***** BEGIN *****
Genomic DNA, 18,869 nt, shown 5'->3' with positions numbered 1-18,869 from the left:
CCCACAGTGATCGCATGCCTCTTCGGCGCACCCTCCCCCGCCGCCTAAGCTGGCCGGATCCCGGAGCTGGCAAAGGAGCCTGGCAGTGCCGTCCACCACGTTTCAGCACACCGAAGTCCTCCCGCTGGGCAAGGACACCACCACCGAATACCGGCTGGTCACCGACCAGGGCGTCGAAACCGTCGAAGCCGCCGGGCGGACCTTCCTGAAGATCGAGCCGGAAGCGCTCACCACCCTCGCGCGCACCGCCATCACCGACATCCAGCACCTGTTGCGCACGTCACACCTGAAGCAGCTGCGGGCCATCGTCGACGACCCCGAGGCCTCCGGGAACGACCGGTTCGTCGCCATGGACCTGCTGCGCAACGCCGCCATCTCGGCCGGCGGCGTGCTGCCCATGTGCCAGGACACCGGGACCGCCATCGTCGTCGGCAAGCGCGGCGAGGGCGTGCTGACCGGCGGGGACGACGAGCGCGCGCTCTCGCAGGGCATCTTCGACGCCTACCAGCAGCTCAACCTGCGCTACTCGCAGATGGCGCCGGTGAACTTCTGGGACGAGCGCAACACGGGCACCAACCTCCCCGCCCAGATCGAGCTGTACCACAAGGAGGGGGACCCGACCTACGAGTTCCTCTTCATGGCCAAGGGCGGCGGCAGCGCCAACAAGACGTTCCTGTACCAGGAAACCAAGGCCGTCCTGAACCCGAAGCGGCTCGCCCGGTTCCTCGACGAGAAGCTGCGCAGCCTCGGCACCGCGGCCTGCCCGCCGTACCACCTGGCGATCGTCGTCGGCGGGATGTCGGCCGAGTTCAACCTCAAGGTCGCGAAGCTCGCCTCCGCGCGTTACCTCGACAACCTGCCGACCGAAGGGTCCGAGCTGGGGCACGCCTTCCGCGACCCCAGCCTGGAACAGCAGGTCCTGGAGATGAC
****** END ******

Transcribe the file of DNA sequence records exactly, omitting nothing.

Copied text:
Genomic DNA, 18,869 nt, shown 5'->3' with positions numbered 1-18,869 from the left:
CCCACAGTGATCGCATGCCTCTTCGGCGCACCCTCCCCCGCCGCCTAAGCTGGCCGGATCCCGGAGCTGGCAAAGGAGCCTGGCAGTGCCGTCCACCACGTTTCAGCACACCGAAGTCCTCCCGCTGGGCAAGGACACCACCACCGAATACCGGCTGGTCACCGACCAGGGCGTCGAAACCGTCGAAGCCGCCGGGCGGACCTTCCTGAAGATCGAGCCGGAAGCGCTCACCACCCTCGCGCGCACCGCCATCACCGACATCCAGCACCTGTTGCGCACGTCACACCTGAAGCAGCTGCGGGCCATCGTCGACGACCCCGAGGCCTCCGGGAACGACCGGTTCGTCGCCATGGACCTGCTGCGCAACGCCGCCATCTCGGCCGGCGGCGTGCTGCCCATGTGCCAGGACACCGGGACCGCCATCGTCGTCGGCAAGCGCGGCGAGGGCGTGCTGACCGGCGGGGACGACGAGCGCGCGCTCTCGCAGGGCATCTTCGACGCCTACCAGCAGCTCAACCTGCGCTACTCGCAGATGGCGCCGGTGAACTTCTGGGACGAGCGCAACACGGGCACCAACCTCCCCGCCCAGATCGAGCTGTACCACAAGGAGGGGGACCCGACCTACGAGTTCCTCTTCATGGCCAAGGGCGGCGGCAGCGCCAACAAGACGTTCCTGTACCAGGAAACCAAGGCCGTCCTGAACCCGAAGCGGCTCGCCCGGTTCCTCGACGAGAAGCTGCGCAGCCTCGGCACCGCGGCCTGCCCGCCGTACCACCTGGCGATCGTCGTCGGCGGGATGTCGGCCGAGTTCAACCTCAAGGTCGCGAAGCTCGCCTCCGCGCGTTACCTCGACAACCTGCCGACCGAAGGGTCCGAGCTGGGGCACGCCTTCCGCGACCCCAGCCTGGAACAGCAGGTCCTGGAGATGAC